Recently there was a controversy in my parish regarding the practice of genuflecting before receiving the Blessed Sacrament between the priest and the altar servers. The priest has, on various occasions, both in public and in private, called this practice a sin.
I’ve remained silent on this for a while now and I’ve taken lots of crap because of this. When I teach that Jesus Christ, Our Lord is present, Body and Blood, Soul and Divinity in the Blessed Sacrament and that the worship and adoration of latria is due to Him and the priest comes out and says genuflection before Our Lord is a sin, I have a problem with that.
When it happens in
Here are some of the reasons that I’ve heard that are being used against this practice.
It’s a sin because it’s distracting to people. – This is a load of crap and the pinnacle of hypocrisy. This is the same priest who does around telling people that it’s ok to wear skimpy outfits in Church and that the people who have a problem with that should change themselves rather than ask these folks to put on something decent has himself now engaged in calling for the cessation of genuflecting before Our Lord because it’s distracting to people and it’s a sin. Perhaps the good Father would care to change himself and his perception of what does and does not constitute a distraction. This is the same priest who tells everyone that he has been out walking on the promenade during New Year’s Eve with a woman (not that I think that there’s anything intrinsically wrong with that) and does not give a hoot about what other people think because in his conscience, he’s clear before God. This is the same priest who does not understand that those who are little in the Faith and might not understand that it’s ok for a priest to be walking about with a woman on New Year’s Eve and whose Faith might be harmed because of it. And now he goes around telling folks that genuflecting before receiving Holy Communion is distracting, a sin, and asking people to violate their own conscience by not genuflecting. Is this not hypocrisy of the highest order?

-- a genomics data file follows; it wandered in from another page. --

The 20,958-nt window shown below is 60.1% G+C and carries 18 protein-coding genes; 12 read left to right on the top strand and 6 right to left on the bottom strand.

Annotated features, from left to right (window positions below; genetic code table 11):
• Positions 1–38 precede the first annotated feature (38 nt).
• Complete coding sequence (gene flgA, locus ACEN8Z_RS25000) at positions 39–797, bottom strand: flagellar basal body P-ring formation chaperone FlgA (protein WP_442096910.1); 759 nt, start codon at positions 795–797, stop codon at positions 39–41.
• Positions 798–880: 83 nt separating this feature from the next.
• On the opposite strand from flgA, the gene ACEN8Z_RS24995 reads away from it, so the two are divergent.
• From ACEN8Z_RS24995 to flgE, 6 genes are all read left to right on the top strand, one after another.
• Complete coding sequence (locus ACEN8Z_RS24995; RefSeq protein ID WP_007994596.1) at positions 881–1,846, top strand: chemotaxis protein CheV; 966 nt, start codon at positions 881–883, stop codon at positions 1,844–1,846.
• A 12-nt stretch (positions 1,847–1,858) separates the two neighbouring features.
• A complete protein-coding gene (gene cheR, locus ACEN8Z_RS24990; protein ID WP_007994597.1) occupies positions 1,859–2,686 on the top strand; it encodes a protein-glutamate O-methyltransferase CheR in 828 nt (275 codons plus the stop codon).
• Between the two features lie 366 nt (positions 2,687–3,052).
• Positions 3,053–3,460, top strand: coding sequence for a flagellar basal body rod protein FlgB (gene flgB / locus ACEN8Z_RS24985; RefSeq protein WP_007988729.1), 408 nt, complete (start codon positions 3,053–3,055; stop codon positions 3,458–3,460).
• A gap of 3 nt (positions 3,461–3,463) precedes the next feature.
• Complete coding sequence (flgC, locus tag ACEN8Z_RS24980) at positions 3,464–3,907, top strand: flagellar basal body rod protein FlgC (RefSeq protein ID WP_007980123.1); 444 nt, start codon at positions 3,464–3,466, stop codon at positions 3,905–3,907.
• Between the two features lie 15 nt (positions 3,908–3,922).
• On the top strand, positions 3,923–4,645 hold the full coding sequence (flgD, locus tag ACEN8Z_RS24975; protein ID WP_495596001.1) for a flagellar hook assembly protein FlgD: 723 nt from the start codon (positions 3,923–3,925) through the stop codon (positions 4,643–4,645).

It takes up too much time. – More rubbish. This same fellow has turned the invitation to pray the Lord’s Prayer into a mini-homily, making the people stand while he pontificates from on high, and is now telling us that genuflection while another person receives Holy Communion before one receives in turn is a waste of time. Regardless of how theologically unsound one is when one thinks that adoring the Lord Jesus is a waste of time, this objection does not hold water for a number of reasons. Firstly, only one server receives from any one priest or EXTRA(not!)-ordinary minister of Holy Communion and therefore the time lapse is minimal, especially when other ministers are not done yet. Technically, only the one who is in the critical path or who receives from the last minister is causing any delay at all. Secondly, this is a far better ‘waste of time’ than those longish meaningless and totally inappropriate responses to the prayers of the faithful, not to mention the time taken up by the homily and the mini-homily.
Now, we genuflect. If we permit this, then what happens when people start lying down on the floor or rolling around? Is that ok? – In terms of rubbish, this one takes the cake. Makes one think about what they actually teach at the seminary to have people come out and make these kinds of statements. Genuflection is a part of the tradition of the Latin Rite and is the customary sign of reverence before the Blessed Sacrament. Rolling around is not. Should people start prostrating on the ground as a sign of reverence before Christ, then well talk to them and find out their reasons. Personally, I’m not too concerned about how much reverence one shows towards the Blessed Sacrament, I’m more concerned about the lack of it and the total indifference I see and the total ambivalence that people display towards Christ present there. If I’m a priest, that’s what I’d be concerned about too rather than whether or not servers genuflect before receiving Holy Communion.
BTW, this priest, like the majority of priests in
People always think that having fuzzy theologies make no actual difference, but to me, doxa affects praxis. The story is told of a Catholic who was leading his Protestant friend in a tour of his